Wednesday, August 22, 2012
Breathe by Sarah Crossan
Author: Sarah Crossan
Pages: 400 pages
Rating: 4/5 Stars
The concept that fuels Breathe is fascinating - in an attempt to grow food for the Earth's ballooning population, the entire planet is deforested for farmland. The logic is that there will be enough oxygen being produced by the oceans to sustain life.
That logic proves faulty.
Oxygen levels in the atmosphere deplete to 4% and the world descends into anarchy and chaos. Domes - called pods - are erected across the planet to sustain life and oxygen becomes more valuable than gold. An oxygen tax is imposed upon the populace and class lines become even more clearly drawn. Oxygen is pumped directly into people's homes and closely monitored by the government, speed patrols exist on the street to prevent people from walking more than 3 mph and exercise becomes a privelege of the wealthy. Aided by air tanks, holidays are taken outside of the Pod to take in the carnage left behind after The Switch.
A resistance exists among those in the Pod - of course - and the three main characters of Sarah Crossan's novel get caught up in it. One by choice, two by accident. The story follows Alina, Bea and Quinn as they discover dark truths about the lives they have led and are forced to question their beliefs.
I really enjoyed Breathe. I read it in one day - partly, I'll admit, because I'm so behind on my reading goal. While certain things are constant in dystopic novels - the governing body that controls the populace with half-truths and an iron fist and the resistance that works against them - I'm always fascinated to explore each author's vision and discover what happened to bring about this dark future. I'll admit, I scoffed at the idea of the entire planet being deforested. I know that it's a problem - a scary, disheartening one - but the notion that an entire planet with a population so vast that it needs all of the land mass available for farming food could subsist on the oxygen put off by the ocean is so far-fetched as to be unbelievable.
But whatever. I'll let it slide.
Alina, Bea and Quinn are great protagonists. Crossan writes each chapter from a different character's POV which isn't anywhere near as confusing as I thought it might be. I think maybe once or twice I had to go back and double check who's perspective I was getting, but that was usually because I was so eager to find out what came next that I didn't pay close enough attention to the chapter title. It was really cool to see each character from a different character's perspective, to explore their strengths and weaknesses from all sides. It made the characters more real and put personality quirks that could have become annoying into perspective.
Breathe is more than just the title of the book, it is also the name of the main governing body within the Pods. Throughout the course of the book, we learn more about Breathe and the unsavory methods they're using to stay in power. What I found interesting, however, is the way Crossan also undermines Alina's - and I'll admit my - assumption that the resistance is perfect. Petra, the leader of Alina's faction of the resistance, is pretty awful, having become as much of an iron fist in her desire to protect the trees as the Pod Minister has in his ruling of the people. (It reminded me of District 13 in Mockingjay.) We see Alina's view of the world falter in the same way that Bea and Quinn's falters.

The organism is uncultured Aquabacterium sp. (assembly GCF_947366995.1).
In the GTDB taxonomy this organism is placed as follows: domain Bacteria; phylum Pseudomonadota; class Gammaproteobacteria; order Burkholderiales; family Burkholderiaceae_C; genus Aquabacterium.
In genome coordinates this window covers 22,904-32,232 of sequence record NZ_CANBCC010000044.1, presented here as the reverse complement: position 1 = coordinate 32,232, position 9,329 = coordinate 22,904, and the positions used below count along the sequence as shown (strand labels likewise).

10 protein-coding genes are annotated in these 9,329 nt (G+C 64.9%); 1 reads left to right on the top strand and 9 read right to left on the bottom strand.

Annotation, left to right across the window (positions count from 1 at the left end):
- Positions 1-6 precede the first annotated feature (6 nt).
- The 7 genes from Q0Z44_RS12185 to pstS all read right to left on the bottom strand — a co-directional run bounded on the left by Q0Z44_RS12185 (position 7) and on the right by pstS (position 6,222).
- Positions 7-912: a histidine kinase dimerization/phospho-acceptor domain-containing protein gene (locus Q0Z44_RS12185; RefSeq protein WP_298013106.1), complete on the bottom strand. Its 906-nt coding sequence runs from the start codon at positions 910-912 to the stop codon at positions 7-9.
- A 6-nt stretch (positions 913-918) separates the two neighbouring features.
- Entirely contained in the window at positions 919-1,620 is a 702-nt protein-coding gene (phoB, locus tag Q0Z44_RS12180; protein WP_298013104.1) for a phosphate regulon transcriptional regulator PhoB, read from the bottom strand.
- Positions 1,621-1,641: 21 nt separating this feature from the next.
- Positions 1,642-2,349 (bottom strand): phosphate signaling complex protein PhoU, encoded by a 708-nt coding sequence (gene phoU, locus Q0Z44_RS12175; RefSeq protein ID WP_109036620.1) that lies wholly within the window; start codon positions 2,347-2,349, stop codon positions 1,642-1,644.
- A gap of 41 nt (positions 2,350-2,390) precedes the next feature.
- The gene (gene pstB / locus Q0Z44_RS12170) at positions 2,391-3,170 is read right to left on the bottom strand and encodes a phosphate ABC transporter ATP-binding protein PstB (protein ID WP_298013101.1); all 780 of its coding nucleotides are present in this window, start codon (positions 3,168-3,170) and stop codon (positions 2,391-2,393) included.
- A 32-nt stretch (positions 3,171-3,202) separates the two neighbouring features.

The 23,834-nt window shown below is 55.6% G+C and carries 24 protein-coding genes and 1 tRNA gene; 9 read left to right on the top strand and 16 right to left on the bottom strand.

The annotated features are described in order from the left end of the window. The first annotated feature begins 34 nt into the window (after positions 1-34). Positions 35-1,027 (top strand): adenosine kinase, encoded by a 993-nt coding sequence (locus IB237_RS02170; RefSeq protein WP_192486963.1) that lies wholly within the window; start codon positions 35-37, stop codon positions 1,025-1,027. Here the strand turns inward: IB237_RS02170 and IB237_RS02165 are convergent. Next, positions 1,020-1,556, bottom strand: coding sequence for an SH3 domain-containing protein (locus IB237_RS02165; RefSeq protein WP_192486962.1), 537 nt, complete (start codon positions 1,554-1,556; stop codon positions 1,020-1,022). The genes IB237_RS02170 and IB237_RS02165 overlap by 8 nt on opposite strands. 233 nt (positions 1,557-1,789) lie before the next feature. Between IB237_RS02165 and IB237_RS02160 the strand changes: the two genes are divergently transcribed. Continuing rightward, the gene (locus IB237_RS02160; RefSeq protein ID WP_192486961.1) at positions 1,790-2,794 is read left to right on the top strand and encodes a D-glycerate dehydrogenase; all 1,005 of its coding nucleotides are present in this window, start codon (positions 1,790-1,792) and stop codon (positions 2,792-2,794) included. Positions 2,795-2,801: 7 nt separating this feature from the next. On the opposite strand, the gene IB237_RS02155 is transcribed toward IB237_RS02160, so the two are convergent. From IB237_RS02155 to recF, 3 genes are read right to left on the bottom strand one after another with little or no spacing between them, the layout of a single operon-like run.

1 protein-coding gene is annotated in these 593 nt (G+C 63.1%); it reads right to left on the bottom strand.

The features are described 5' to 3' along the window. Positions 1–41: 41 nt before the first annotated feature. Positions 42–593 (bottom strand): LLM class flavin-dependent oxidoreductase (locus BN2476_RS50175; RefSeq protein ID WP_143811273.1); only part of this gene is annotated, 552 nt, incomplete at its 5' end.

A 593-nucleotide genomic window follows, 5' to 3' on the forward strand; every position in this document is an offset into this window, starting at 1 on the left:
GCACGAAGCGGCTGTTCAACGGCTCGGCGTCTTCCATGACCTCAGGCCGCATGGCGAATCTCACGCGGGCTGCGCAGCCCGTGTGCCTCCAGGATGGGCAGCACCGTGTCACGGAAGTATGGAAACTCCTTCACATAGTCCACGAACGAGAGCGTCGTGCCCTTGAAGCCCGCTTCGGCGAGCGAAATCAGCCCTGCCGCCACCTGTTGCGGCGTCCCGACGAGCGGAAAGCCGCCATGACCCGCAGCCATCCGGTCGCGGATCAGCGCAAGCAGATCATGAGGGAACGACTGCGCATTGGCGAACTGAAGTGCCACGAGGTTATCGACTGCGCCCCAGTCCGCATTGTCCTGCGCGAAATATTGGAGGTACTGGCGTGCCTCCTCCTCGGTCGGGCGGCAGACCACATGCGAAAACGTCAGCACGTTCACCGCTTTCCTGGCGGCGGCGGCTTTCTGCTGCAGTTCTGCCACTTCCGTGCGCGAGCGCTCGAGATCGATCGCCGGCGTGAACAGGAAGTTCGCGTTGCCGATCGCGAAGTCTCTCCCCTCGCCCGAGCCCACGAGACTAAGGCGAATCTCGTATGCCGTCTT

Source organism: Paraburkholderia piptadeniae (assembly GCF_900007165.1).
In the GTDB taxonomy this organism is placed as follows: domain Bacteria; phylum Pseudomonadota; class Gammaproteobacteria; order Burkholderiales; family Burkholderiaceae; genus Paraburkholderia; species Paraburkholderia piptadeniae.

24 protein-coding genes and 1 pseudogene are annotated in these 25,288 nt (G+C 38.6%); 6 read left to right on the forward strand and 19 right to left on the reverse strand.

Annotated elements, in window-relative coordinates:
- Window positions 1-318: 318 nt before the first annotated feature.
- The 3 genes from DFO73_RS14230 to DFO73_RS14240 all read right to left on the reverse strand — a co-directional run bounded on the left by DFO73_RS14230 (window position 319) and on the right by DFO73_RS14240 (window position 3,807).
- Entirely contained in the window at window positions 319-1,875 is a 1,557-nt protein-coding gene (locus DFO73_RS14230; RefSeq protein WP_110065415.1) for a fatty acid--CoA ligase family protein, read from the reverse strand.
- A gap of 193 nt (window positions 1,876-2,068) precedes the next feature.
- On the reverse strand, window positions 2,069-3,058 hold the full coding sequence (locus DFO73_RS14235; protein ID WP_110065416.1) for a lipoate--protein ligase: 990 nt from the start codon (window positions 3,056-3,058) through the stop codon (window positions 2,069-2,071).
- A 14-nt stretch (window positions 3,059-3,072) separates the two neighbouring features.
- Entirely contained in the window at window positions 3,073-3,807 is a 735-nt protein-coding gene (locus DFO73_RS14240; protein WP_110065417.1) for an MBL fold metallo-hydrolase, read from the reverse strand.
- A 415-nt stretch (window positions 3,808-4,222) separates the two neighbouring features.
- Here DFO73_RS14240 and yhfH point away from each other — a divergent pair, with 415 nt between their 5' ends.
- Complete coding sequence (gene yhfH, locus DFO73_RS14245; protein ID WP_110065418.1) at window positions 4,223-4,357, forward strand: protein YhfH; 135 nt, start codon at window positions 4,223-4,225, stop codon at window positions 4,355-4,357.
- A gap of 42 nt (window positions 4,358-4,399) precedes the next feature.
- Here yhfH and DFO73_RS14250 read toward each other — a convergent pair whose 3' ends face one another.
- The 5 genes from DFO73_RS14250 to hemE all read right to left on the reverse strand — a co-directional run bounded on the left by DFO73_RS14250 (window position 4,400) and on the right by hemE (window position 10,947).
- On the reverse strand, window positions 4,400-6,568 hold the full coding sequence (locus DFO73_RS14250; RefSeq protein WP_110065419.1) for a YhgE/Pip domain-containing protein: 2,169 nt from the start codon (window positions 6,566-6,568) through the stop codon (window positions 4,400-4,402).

Crossan creates a very vivid world, both within the Pod and without. She's paid close attention to detail and taken advantage of her premise to highlight the ways we take oxygen for granted. Homes have airlocks to aid in the careful monitoring of oxygen use, plants and pets are forbidden. Couples must apply to have children and any show of affection must be carefully weighed against the oxygen tax that may be levied due to the increased consumption. The barren landscape outside of the Pods is equally vivid and macabre. One of my favorite moments in the book occurs when Bea arrives at The Grove and sees the trees for the first time. I really felt the awe, joy and shock at coming face to face with something that she had considered a fairy tale her entire life.
Some things that didn't work -
While Crossan makes the wise choice of dolling out her exposition throughout the course of the story, there are some questions that are never answered to my satisfaction. One, I already mentioned. How did anyone convince the world that we could get enough oxygen from the ocean to survive?
Another question that is never answered is why time is divided into before The Switch and after The Switch. Now, I do grasp the concept that The Switch is being used to identify the moment when oxygen became the most valuable thing on the planet, but Crossan never explains the use of the phrase 'The Switch.'
Crossan's three main characters read young. Very young. That's not a problem, necessarily, but it's something that stuck out to me. They're supposed to be sixteen or seventeen and I felt like they were thirteen or fourteen.
There is a love triangle, but it's weakly executed and somewhat unnecessary. I can't decide if I think it was thrown in there because all YA novels must have a love triangle/romance or if Crossan really felt that it was a dynamic part of her story. Either way, it's a minor subplot that didn't detract from my enjoyment of the novel any more than my incredulity over the premise.
Breathe is the first in a series and while this book does wrap up the action with an air of finality, it definitely doesn't stand alone. That's not a fault, that's just a fact. I am definitely interested in reading the next book in the series. Crossan is a very capable writer and I very much enjoyed her characters and the world she created.